That's 34 matches in one year; and there were a couple long stretches where the USMNT was playing weekly. In 1994, we continued that by playing 19 friendlies between January 1 and the start of the World Cup. By contrast, Germany played 15 matches in 2005 (friendlies, Confed Cup); South Korea played 17 in 2001 (friendlies, Confed Cup, Carlsberg Cup, UAE tournament, Egypt tournament) and 14 in 2002 before the World Cup (friendlies, Gold Cup); Japan played 13 in 2001 (friendlies, Confed Cup, Kirin Cup) and 7 in 2002 before the World Cup (friendlies, Kirin Cup); France played 8 matches in 1997 (friendlies, Tournoi de France) and 7 in 1998 before the World Cup (friendlies, King Hassan Cup); and Italy played 10 matches in 1989 (all friendlies) and just 3 matches in 1990 before the World Cup."

    And today's USMNT... played 20 matches in 2005, but World Cup qualifying accounted for 10 of them, and the Gold Cup for 6 more, so we only played 4 friendlies.
  4. Autogolazo

    Autogolazo BigSoccer Supporter

    Feb 19, 2000
    Bombay Beach, CA
    --Everybody knows the Arena system. Bruce has been there so long that the veterans in Europe know exactly what's expected. MLS has such a long break that any new US-based players have months of intense, day-to-day work on it, just like at a club.

    --To date, with the Rossi situation resolved, the US has almost no "rookie" Euro-based players, with the exception of Heath Pearce, who is getting a look at the lengthy camp in LA. This situation is BETTER than a club, in that clubs have to bring in guys mid-season and try to adapt to the coach's system on the fly.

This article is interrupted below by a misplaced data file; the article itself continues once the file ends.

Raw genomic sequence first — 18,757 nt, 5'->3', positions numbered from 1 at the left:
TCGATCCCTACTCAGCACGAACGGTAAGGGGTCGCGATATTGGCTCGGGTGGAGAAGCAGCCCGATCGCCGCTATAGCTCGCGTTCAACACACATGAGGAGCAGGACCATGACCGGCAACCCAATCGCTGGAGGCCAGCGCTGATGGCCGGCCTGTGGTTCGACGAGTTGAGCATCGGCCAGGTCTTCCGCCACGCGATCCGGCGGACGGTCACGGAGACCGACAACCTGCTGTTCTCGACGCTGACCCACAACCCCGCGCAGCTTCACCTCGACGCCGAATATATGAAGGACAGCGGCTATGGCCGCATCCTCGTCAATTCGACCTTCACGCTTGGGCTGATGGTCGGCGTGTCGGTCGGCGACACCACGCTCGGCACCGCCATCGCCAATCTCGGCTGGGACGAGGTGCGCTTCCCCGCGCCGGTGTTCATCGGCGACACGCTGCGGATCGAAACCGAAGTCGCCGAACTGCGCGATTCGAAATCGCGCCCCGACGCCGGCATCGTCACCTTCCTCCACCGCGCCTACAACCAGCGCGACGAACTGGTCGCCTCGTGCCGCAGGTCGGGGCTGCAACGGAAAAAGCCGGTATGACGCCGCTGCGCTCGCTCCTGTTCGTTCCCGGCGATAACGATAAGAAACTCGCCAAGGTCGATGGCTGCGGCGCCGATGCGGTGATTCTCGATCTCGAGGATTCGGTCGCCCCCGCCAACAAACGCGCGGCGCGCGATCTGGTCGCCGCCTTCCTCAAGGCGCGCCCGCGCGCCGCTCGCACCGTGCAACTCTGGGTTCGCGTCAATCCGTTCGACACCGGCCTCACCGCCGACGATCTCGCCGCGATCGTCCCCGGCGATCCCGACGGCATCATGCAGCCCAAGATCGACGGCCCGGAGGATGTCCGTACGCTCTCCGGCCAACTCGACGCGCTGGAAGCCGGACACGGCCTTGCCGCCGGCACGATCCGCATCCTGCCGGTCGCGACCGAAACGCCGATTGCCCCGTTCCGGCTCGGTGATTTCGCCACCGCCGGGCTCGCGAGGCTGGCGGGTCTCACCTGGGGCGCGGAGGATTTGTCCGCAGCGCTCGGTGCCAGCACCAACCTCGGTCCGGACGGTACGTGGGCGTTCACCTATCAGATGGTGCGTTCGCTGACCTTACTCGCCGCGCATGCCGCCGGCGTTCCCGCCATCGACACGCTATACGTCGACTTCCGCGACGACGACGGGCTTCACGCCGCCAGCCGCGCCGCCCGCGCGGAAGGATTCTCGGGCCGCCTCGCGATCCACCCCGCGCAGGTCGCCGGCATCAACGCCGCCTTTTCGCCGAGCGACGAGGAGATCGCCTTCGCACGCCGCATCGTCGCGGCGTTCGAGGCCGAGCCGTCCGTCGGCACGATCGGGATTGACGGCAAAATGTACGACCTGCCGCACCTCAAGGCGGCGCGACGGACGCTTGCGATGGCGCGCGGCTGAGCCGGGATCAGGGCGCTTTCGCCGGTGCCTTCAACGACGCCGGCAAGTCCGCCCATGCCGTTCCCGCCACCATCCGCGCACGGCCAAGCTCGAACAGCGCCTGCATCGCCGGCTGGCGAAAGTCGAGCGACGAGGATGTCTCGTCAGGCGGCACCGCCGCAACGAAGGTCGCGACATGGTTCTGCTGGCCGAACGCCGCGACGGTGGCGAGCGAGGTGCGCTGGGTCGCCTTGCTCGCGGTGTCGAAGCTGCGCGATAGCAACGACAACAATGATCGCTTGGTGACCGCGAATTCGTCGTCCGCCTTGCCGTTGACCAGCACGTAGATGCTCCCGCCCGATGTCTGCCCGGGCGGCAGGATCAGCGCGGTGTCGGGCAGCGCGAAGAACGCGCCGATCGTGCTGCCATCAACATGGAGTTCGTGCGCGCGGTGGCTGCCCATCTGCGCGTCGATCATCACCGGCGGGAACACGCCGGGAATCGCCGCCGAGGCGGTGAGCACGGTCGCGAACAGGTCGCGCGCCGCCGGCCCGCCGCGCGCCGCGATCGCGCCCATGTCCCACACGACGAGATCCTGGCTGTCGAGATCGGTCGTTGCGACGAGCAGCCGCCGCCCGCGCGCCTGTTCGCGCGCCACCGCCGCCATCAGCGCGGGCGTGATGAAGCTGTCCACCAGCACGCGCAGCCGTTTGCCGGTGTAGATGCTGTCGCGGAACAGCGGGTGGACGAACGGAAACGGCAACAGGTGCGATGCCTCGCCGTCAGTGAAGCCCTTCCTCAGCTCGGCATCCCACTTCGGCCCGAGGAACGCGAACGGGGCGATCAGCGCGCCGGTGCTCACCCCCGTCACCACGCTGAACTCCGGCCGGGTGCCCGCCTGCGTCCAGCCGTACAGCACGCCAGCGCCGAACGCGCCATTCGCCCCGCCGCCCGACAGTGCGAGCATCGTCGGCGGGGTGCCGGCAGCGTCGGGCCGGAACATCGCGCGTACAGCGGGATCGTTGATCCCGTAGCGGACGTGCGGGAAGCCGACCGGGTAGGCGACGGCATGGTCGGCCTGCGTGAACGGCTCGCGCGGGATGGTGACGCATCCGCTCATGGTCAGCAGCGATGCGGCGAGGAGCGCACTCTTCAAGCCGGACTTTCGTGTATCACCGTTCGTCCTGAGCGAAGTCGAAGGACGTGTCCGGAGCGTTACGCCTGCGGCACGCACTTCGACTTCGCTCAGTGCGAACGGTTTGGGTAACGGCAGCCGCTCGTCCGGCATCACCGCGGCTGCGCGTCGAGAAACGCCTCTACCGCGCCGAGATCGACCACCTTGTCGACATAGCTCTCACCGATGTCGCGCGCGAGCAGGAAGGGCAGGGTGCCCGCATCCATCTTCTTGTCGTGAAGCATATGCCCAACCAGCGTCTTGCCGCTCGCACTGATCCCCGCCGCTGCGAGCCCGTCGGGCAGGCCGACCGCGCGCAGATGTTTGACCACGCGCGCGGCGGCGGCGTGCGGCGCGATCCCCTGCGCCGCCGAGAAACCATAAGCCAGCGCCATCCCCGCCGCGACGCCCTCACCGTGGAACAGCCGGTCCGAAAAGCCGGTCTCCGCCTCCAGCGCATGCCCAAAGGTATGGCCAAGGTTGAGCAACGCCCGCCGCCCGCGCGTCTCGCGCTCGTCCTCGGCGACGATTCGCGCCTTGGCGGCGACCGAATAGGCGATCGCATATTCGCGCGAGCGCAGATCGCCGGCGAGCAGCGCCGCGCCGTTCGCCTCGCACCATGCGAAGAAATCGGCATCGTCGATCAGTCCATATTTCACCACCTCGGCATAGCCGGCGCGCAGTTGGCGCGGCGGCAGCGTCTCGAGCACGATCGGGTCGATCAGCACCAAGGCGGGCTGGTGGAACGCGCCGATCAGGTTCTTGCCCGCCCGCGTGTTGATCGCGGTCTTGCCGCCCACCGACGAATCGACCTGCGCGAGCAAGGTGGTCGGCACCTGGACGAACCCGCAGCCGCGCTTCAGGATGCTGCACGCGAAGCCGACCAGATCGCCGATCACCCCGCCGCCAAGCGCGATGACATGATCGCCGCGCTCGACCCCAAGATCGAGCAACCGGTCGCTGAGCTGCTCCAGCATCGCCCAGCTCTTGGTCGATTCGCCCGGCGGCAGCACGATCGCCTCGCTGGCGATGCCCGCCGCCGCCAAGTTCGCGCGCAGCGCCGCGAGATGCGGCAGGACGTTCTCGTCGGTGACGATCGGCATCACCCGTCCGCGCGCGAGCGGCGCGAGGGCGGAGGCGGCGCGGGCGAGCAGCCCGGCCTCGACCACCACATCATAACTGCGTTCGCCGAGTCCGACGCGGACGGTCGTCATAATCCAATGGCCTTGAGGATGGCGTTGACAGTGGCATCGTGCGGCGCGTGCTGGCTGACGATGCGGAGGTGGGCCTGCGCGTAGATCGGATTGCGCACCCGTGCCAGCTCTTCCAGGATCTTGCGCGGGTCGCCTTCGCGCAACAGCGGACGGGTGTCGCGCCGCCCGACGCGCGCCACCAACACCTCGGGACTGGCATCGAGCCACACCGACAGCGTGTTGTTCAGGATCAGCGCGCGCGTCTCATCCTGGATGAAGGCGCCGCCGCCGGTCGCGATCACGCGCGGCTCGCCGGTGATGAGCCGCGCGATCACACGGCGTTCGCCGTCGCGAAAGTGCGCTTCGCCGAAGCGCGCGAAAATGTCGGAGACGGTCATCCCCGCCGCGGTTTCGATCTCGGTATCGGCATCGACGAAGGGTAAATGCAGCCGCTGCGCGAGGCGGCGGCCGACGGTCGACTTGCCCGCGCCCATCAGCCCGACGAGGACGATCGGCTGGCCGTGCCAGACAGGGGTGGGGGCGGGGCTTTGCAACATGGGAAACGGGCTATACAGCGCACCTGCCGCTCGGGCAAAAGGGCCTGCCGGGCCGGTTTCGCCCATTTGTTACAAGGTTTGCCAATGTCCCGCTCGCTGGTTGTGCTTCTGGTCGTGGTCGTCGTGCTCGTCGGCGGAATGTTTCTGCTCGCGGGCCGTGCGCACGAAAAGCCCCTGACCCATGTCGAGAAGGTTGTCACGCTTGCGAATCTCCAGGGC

--How many other nations have nearly 50% of their WC roster together for THREE CONSECUTIVE MONTHS at a camp that ends just 10 weeks before the World Cup?

    --Also BETTER than any club or other national team is the relatively weak media scrutiny given to Arena's choices. He doesn't get bricks thrown through his windows or death threats for not picking (let's say) Ricardo Clark--just 50-60 people on an Internet board getting angry with him.

    By the way, I also happen to think this is why Mexico often punches above its weight, at least in the first round. Everybody knows each other from the Mexican league, knows the style they play, and nearly all of the team can get together for camps in Mexico without traveling any great distances.
  5. Elninho

    Elninho Member+

    Sacramento Republic FC
    United States
    Oct 30, 2000
    Sacramento, CA
    Los Angeles Galaxy
    Nat'l Team:
    United States
    Um, not three consecutive months. MLS training camps start in February, and the January camp is really only 3-4 weeks long. The Scandinavian countries often have similar winter camps.